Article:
Attractive businesswomen trusted less, surveys suggest

"For women there are certain contexts in which they don't seem to benefit from their beauty," researcher Leah Sheppard.

By Brooks Hays
Attractive businesswomen trusted less, surveys suggest
Men and women find attractive businesswomen less trustworthy and less truthful than less attractive female colleagues, according to a new study. Photo by Wikipedia Commons/

March 25 (UPI) -- Like many professional fields, women remain underrepresented in business -- and women that are in business deal with a variety of challenging biases.

According to a new study, attractive businesswomen face extra challenges.


Previous research efforts have suggested attractive women are perceived as too feminine for traditionally masculine roles, but new surveys showed the biases facing attractive businesswomen are more complex.

In the eyes of both men and women, attractive female businesswomen are seen as less trustworthy and less truthful -- a phenomenon researchers dubbed the "femme fatale effect." Surveys also revealed men and women find attractive businesswomen more deserving of being fired than less attractive female colleagues.

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"Highly attractive women can be perceived as dangerous and that matters when we are assessing things like how much we trust them and whether we believe that what they are saying is truthful," Leah Sheppard, an assistant professor of management at Washington State University, said in a news release.


Previous studies have shown attractiveness to offer a variety of benefits. The latest research -- published in the journal Sex Roles -- complicates the notion.

"There's two dueling stereotypes here," Sheppard said. "You have the 'what is beautiful is good' stereotype, meaning that in general attractive people should fare better across their lifespan. We can say that that's generally true."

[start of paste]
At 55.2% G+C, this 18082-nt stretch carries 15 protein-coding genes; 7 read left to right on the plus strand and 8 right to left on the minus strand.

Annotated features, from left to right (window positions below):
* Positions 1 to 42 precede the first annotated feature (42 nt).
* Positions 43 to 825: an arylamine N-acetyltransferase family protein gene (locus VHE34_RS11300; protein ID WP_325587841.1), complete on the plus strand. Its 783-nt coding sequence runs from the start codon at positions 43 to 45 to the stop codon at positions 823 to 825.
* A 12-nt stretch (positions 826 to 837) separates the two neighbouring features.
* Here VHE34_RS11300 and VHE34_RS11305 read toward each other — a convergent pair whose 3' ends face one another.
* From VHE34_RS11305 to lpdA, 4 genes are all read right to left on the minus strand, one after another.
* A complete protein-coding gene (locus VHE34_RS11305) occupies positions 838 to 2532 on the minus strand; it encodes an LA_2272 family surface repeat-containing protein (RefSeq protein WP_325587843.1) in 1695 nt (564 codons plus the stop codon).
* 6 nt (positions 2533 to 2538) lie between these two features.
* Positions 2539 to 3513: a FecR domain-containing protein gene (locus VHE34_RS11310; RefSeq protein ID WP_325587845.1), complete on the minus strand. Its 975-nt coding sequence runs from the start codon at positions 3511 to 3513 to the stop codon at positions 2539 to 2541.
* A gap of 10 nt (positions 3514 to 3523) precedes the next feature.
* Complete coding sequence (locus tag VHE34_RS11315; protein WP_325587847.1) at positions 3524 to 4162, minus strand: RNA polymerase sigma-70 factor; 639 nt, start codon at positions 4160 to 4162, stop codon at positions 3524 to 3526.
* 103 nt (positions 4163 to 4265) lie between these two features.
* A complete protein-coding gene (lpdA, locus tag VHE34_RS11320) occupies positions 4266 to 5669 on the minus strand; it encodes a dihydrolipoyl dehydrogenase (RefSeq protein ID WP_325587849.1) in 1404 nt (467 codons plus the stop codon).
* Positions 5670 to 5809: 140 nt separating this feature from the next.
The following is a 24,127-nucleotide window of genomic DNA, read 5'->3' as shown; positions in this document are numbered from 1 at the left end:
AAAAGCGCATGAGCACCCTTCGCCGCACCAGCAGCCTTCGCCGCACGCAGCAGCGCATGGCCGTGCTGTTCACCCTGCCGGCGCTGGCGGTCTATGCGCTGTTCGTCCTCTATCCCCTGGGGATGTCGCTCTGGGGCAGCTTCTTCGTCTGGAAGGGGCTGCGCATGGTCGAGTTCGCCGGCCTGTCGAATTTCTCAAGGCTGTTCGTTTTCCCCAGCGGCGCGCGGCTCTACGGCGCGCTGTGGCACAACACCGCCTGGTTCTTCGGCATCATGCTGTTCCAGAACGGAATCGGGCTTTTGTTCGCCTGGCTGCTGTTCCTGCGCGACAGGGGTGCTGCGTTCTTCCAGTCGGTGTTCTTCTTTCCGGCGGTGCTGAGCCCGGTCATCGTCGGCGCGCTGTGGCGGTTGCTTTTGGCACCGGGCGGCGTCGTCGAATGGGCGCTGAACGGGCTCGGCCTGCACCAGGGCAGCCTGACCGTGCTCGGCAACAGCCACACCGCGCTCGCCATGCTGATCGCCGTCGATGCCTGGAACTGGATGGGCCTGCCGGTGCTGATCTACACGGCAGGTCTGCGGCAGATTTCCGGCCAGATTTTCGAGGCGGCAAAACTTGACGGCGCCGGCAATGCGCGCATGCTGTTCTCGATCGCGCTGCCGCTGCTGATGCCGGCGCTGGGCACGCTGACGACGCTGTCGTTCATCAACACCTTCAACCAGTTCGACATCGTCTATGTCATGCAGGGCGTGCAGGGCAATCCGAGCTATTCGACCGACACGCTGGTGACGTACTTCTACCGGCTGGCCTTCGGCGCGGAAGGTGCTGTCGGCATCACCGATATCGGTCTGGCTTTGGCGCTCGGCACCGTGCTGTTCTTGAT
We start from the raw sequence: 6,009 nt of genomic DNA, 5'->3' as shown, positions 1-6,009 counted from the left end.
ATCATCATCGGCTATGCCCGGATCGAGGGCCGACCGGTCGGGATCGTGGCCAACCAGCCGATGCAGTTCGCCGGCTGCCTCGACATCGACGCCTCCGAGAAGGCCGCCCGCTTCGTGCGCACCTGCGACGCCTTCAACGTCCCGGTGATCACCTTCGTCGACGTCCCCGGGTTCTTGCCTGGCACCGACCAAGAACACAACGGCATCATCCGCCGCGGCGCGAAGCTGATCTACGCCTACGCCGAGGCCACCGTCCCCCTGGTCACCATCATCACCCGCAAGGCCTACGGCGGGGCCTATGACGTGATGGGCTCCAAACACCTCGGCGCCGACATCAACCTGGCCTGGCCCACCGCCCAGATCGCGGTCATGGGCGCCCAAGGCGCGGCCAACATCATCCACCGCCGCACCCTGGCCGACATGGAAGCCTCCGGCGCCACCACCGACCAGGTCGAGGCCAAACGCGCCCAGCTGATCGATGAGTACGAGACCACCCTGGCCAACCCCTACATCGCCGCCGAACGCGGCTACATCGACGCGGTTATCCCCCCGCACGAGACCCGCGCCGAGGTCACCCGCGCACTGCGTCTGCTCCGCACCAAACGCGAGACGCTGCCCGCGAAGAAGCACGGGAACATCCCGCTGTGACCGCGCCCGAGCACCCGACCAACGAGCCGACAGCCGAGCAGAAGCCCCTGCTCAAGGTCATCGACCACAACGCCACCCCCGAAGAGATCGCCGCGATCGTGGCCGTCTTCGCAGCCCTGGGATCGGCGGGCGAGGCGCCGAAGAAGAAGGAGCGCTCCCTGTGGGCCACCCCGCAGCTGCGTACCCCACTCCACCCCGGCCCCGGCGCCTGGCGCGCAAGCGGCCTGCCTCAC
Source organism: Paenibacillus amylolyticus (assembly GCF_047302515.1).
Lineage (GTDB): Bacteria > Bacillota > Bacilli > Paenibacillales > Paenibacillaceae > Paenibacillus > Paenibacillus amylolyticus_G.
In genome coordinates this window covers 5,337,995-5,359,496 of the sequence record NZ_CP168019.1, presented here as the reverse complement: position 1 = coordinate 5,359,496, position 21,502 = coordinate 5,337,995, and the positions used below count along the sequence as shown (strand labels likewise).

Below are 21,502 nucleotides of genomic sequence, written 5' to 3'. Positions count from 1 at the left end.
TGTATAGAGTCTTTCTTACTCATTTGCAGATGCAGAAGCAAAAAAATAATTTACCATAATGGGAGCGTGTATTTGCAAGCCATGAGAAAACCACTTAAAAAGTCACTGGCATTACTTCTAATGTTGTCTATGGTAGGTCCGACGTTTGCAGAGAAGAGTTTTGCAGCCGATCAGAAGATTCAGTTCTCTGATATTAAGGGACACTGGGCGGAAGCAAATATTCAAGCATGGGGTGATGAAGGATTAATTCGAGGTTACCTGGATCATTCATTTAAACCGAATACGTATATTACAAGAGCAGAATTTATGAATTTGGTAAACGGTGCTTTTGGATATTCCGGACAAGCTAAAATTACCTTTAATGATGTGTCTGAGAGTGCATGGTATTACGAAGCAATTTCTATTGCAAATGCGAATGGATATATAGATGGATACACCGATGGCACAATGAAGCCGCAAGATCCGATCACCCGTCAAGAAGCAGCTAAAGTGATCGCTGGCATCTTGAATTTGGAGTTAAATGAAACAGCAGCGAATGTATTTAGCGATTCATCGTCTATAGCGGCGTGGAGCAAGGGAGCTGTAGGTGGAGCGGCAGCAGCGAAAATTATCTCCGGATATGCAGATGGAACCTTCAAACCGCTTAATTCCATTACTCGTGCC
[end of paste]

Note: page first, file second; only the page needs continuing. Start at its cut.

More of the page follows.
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"It becomes more nuanced when we look at gender," Sheppard said. "For women there are certain contexts in which they don't seem to benefit from their beauty."

The goddess Circe and her sirens -- infamous for seducing Homer's Odysseus and keeping him from his wife for more than a year -- were the original femme fatales. The stereotype has persisted for millennia.

Sheppard and Stefanie Johnson, an associate professor of management at the University of Colorado, began their research by selecting "professional women" images using Google search results. The two researchers had participants on Amazon's Mechanical Turk, an online crowdsourcing platform, rate the attractiveness of each businesswoman.

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During a series of surveys, Sheppard and Johnson had participants rate the truthfulness of women and men delivering the news of company layoffs. Regardless of their professional background, the most attractive women were deemed less trustworthy. Whether the fictional females bearing bad news were announcing layoffs at a tech startup or a hospital, survey participants found attractive female employees less truthful.


In another study, researchers presented participants with similar fictional layoff scenarios, but first, Sheppard and Johnson had participants think about a time when they were in a committed relationship and were confident that their romantic partner entirely faithful.

The goal of the exercise was to prime the participants' "sexual security." The primed participants found less attractive and more attractive females equally believable.

For the final test, researchers primed some participants to feel sexually secure and others to feel sexually insecure, and then asked them to consider whether or not a female employee deserved to be fired. Sexually primed participants were less likely to call for the firing of the employee regardless of the female's level of attractiveness. Sexually insecure participants were more likely to call for the attractive female to be let go.

Sheppard and Johnson suggest evolutionary pressures underly the femme fatale effect. Females may instinctively see attractive females as competition for mates, while men may be concerned an attractive female would be unfaithful.

Study authors claim the negative effects of stereotypes can be blunted by speaking more openly about stereotypes and gendered expectations, but research suggests most people prefer to avoid the subject.

"They're going to be challenged in terms of building trust," Sheppard said. "That's not to say that they can't do it. It's just that trust is probably going to form a bit more slowly."


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